Serena Jameka Williams is an American professional tennis player and former world No. 1 in women’s single tennis.
She has won 23 Grand Slam singles titles, the most by any man or woman in the Open Era.
The Women’s Tennis Association ranked her world No. 1 in singles on eight separate occasions between 2002 and 2017.
She reached the No. 1 ranking for the first time on July 8, 2002. On her sixth occasion, she held the ranking for 186 consecutive weeks, tying the record set by Steffi Graf.
In total, she has been No. 1 for 319 weeks, which ranks third in the Open Era among female players behind Graf and Martina Navratilova.
- Full name: Serena Jameka Williams
- Profession: American tennis player
- Born: 26 September 1981 (age 38 years), Saginaw, Michigan, United States
- Height: 1.75 m
- Grand slams won (singles): 23
- Weight: 70 kg
- Spouse: Alexis Ohanian (m. 2017)
- Children: Alexis Olympia Ohanian Jr.
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About Serena Williams
Serana was born on 26 September 1981 in Saginaw, Michigan, United States. Her mother, Oracene Price and father, Richard Williams.
She is the youngest of Price’s five daughters: half-sisters Yetunde, Lyndrea, and Isha Price, and full older sister Venus.
She also has at least seven paternal half-siblings. When the children were young, the family moved to Compton, California, where Williams started playing tennis at the age of four.
Her father home schooled Serena and her sister, Venus. While he and subsequently her mother have been the official coaches, other mentors who helped her learn the game included Richard Williams, a Compton man who shared her father’s name and would go on to found The Venus and Serena Williams Tennis/Tutorial Academy.
When Williams was nine, she and her family moved from Compton to West Palm Beach, Florida, so that she could attend the tennis academy of Rick Macci; Macci began to provide additional coaching.
Macci did not always agree with Williams’s father, but respected that “he treated his daughters like kids, allowed them to be little girls”.
Richard stopped sending his daughters to national junior tennis tournaments when Williams was 10, since he wanted them to go slowly and to focus on school work.
Experiences of racism also drove this experience, as Richard Williams had heard white parents talk about the Williams sisters in a derogatory manner during tournaments.
At that time, Williams had a 46–3 record on the United States Tennis Association junior tour and was ranked number one among under-10 players in Florida.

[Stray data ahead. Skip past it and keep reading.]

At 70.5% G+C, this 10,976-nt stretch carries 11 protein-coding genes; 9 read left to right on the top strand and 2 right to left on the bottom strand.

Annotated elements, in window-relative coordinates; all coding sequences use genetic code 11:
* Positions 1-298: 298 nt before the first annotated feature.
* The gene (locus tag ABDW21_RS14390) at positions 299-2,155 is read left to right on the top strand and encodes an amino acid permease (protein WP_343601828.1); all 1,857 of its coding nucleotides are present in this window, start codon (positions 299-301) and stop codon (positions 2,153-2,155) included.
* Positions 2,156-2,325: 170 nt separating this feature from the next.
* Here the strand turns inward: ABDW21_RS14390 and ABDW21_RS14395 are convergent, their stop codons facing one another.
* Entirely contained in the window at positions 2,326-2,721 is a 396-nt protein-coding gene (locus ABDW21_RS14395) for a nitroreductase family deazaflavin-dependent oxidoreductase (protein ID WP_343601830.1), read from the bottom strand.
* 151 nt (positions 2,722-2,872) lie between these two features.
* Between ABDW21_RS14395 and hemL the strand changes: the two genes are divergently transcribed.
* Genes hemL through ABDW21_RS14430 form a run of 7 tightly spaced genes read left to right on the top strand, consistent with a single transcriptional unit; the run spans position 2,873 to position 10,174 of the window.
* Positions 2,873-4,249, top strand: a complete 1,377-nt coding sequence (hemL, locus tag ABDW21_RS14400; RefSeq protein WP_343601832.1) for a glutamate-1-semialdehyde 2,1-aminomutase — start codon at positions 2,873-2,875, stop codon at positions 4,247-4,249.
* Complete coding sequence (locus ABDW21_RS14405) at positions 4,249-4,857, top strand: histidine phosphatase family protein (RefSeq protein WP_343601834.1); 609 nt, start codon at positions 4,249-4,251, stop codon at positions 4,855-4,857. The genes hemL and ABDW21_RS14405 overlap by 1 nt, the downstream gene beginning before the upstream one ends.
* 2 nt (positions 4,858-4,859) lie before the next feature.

In 1995, when Williams was in the ninth grade, her father pulled his daughters out of Macci’s academy and, from then on, took over all coaching at their home.
When asked in 2000 whether having followed the normal path of playing regularly on the junior circuit would have been beneficial, Williams responded: “Everyone does different things. I think for Venus and I, we just attempted a different road, and it worked for us.”
Williams holds the most Grand Slam titles in singles, doubles, and mixed doubles combined among active players.
Her 39 Grand Slam titles put her joint-third on the all-time list and second in the Open Era: 23 in singles, 14 in women’s doubles, and two in mixed doubles.
She is the most recent female player to have held all four Grand Slam singles titles simultaneously (2002–03 and 2014–15) and the third player to achieve this twice, after Rod Laver and Graf.
She is also the most recent player to have won a Grand Slam title on each surface (hard, clay and grass) in one calendar year (2015).
She is also, together with her older sister Venus, the most recent player to have held all four Grand Slam women’s doubles titles simultaneously (2009–10).
Williams has won a record of 13 Grand Slam singles titles on hard court. Williams holds the Open Era record for most titles won at the Australian Open and shares the Open Era record for most titles won at the US Open with Chris Evert.
She also holds the record for the most women’s singles matches won at majors with 351 matches.
Williams has won 14 Grand Slam doubles titles, all with her sister Venus, and the pair are unbeaten in Grand Slam doubles finals.
As a team, she and Venus have the third most women’s doubles Grand Slam titles, behind the 18 titles of Natasha Zvereva (14 with Gigi Fernández) and the record 20 titles won by Martina Navratilova and Pam Shriver.
Williams is also a five-time winner of the WTA Tour Championships in the singles division.
She has also won four Olympic gold medals, one in women’s singles and three in women’s doubles—an all-time record shared with her sister, Venus.
The arrival of the Williams sisters has been credited with ushering in a new era of power and athleticism on the women’s professional tennis tour. She is ranked at No. 9 in the world by the WTA as of March 2, 2020.
Earning almost $29 million in prize money and endorsements, Williams was the highest paid female athlete in 2016.
She repeated this feat in 2017 when she was the only woman on Forbes’ list of the 100 highest paid athletes with $27 million in prize money and endorsements.
She has won the ‘Laureus Sportswoman of the Year’ award four times (2003, 2010, 2016, 2018), and in December 2015, she was named Sportsperson of the Year by Sports Illustrated magazine.
In 2019, she was ranked 63rd in Forbes’ World’s Highest-Paid Athletes list.